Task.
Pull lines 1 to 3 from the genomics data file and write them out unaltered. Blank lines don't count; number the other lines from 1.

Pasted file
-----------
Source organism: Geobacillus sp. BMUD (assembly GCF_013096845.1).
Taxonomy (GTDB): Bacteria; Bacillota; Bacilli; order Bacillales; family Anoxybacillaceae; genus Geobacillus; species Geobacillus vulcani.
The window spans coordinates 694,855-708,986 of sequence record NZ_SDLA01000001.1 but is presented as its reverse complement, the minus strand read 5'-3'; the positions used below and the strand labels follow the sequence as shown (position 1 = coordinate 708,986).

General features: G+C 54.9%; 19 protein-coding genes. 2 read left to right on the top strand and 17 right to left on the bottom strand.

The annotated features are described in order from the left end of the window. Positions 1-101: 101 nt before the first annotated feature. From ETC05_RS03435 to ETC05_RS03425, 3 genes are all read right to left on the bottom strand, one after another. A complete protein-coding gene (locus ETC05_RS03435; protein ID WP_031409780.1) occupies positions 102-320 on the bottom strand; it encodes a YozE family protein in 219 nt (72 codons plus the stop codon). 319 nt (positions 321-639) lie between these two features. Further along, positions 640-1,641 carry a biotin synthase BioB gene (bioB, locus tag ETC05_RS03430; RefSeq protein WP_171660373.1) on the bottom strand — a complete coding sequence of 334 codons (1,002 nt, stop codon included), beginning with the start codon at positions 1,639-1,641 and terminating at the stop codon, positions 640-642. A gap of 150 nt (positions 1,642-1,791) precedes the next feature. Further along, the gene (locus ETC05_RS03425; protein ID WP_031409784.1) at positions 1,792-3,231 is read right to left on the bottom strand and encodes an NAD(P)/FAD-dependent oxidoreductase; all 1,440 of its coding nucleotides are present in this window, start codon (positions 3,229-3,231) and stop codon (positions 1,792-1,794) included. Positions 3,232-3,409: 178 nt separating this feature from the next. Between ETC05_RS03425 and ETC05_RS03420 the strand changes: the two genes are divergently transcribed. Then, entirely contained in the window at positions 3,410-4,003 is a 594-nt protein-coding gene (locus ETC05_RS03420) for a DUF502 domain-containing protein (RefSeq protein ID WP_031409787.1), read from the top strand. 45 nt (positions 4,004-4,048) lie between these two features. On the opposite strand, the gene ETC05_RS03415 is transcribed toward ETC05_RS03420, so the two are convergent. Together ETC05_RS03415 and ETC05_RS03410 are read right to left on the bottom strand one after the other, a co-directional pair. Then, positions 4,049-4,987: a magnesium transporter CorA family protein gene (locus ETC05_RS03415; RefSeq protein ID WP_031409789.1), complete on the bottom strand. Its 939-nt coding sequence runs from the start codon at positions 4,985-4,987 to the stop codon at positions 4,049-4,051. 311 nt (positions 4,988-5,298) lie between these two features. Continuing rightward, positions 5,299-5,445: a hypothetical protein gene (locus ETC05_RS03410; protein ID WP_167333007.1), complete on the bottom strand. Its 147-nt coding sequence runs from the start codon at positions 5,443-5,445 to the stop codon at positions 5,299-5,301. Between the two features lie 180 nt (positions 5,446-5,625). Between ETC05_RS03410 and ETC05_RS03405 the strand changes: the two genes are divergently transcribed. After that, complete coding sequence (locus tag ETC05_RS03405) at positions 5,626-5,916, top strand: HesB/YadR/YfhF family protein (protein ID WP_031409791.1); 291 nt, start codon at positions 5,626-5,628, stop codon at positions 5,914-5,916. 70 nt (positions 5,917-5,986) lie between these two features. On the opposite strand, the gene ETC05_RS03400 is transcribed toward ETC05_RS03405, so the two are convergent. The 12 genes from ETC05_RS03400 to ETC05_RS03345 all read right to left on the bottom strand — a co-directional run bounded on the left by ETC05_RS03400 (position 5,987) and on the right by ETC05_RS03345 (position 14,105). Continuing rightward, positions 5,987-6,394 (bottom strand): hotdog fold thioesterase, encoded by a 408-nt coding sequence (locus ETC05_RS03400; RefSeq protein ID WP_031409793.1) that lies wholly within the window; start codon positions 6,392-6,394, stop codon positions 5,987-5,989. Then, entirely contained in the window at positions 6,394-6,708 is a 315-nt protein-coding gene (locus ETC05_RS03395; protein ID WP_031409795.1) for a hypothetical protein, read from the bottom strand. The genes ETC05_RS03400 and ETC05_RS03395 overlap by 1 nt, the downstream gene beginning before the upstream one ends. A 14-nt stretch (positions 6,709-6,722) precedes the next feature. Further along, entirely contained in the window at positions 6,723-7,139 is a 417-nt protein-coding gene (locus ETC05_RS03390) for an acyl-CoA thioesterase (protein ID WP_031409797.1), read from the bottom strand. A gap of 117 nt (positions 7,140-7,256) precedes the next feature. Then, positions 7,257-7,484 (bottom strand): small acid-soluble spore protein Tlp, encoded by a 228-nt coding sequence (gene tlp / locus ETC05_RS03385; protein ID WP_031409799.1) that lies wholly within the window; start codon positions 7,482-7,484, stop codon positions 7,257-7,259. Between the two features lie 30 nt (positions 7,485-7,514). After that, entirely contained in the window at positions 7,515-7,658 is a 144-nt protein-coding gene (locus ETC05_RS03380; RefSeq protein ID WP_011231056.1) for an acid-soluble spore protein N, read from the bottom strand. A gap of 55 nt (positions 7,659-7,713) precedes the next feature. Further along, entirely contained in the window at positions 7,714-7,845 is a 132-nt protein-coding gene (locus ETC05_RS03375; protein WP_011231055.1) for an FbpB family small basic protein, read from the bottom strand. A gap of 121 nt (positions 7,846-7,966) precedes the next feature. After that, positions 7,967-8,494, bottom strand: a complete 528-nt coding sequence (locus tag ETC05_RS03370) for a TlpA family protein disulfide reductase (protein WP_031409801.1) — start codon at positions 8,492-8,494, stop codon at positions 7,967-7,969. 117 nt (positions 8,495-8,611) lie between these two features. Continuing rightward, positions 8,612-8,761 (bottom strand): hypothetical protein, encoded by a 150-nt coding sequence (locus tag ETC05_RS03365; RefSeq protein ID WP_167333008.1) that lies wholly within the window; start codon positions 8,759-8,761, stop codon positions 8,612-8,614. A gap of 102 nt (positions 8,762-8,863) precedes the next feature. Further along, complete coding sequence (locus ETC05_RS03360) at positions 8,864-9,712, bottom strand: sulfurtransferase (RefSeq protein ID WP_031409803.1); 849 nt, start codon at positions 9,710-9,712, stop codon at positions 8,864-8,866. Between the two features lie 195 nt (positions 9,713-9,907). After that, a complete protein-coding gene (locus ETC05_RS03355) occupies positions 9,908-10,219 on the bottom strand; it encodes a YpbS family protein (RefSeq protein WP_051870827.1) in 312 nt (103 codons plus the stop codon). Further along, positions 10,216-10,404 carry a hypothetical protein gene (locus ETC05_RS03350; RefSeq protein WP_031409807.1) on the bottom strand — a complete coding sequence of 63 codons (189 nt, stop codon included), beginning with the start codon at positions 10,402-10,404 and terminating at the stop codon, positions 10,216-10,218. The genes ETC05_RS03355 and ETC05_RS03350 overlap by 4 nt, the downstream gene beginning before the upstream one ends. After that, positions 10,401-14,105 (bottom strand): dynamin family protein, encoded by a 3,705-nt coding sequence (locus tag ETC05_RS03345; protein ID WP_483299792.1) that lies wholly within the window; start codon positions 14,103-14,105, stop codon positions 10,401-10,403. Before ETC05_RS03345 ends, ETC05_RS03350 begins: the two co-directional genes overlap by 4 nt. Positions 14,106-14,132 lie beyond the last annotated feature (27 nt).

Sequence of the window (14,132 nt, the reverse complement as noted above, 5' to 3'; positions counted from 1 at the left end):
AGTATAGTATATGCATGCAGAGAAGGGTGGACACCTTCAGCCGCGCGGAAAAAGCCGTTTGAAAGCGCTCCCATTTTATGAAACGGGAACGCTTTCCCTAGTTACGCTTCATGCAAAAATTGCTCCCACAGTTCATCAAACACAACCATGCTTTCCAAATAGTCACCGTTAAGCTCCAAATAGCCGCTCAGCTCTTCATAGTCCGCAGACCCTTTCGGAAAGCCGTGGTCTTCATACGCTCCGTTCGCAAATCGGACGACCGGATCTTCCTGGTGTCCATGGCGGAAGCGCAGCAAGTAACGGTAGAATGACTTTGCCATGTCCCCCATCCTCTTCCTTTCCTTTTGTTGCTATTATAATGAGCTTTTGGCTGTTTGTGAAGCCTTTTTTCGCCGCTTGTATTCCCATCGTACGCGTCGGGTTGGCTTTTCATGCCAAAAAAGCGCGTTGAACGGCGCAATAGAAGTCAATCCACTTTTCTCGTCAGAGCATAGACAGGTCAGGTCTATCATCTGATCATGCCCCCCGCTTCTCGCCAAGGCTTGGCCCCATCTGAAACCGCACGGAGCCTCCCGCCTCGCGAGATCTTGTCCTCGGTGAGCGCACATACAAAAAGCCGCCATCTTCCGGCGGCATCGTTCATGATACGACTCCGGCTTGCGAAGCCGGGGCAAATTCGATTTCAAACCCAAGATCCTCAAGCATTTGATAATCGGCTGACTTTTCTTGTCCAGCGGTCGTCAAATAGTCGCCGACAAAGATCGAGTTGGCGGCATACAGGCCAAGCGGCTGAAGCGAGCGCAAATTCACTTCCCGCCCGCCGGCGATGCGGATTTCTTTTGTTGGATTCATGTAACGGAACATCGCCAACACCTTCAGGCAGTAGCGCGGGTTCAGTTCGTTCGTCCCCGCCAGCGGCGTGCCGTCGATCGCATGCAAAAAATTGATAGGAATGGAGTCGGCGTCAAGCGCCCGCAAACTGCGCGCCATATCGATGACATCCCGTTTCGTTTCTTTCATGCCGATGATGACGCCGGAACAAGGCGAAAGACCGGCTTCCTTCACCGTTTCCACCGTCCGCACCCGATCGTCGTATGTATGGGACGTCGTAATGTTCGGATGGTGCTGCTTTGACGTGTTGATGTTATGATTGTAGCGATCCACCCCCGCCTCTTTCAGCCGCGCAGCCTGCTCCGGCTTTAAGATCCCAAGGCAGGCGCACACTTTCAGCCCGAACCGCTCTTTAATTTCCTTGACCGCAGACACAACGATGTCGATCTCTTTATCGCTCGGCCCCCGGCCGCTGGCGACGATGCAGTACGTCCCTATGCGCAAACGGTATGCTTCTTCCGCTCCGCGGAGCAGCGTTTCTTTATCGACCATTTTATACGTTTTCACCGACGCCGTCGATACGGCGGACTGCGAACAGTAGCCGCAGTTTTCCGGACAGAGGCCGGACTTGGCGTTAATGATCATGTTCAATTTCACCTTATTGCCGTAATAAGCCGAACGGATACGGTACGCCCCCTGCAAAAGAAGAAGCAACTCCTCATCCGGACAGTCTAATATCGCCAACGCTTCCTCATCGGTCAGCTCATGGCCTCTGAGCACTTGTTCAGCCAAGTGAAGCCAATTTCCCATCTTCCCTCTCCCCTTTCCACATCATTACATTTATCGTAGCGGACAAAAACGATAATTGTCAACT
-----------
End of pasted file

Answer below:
Source organism: Geobacillus sp. BMUD (assembly GCF_013096845.1).
Taxonomy (GTDB): Bacteria; Bacillota; Bacilli; order Bacillales; family Anoxybacillaceae; genus Geobacillus; species Geobacillus vulcani.
The window spans coordinates 694,855-708,986 of sequence record NZ_SDLA01000001.1 but is presented as its reverse complement, the minus strand read 5'-3'; the positions used below and the strand labels follow the sequence as shown (position 1 = coordinate 708,986).